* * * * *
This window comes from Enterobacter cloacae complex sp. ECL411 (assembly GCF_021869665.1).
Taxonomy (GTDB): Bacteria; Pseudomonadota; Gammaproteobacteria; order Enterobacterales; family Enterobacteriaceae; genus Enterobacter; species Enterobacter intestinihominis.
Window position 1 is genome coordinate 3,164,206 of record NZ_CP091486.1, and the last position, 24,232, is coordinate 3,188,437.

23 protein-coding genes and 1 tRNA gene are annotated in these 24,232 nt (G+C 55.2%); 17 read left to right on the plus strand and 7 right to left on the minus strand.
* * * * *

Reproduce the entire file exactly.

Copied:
This window comes from Enterobacter cloacae complex sp. ECL411 (assembly GCF_021869665.1).
Taxonomy (GTDB): Bacteria; Pseudomonadota; Gammaproteobacteria; order Enterobacterales; family Enterobacteriaceae; genus Enterobacter; species Enterobacter intestinihominis.
Window position 1 is genome coordinate 3,164,206 of record NZ_CP091486.1, and the last position, 24,232, is coordinate 3,188,437.

23 protein-coding genes and 1 tRNA gene are annotated in these 24,232 nt (G+C 55.2%); 17 read left to right on the plus strand and 7 right to left on the minus strand.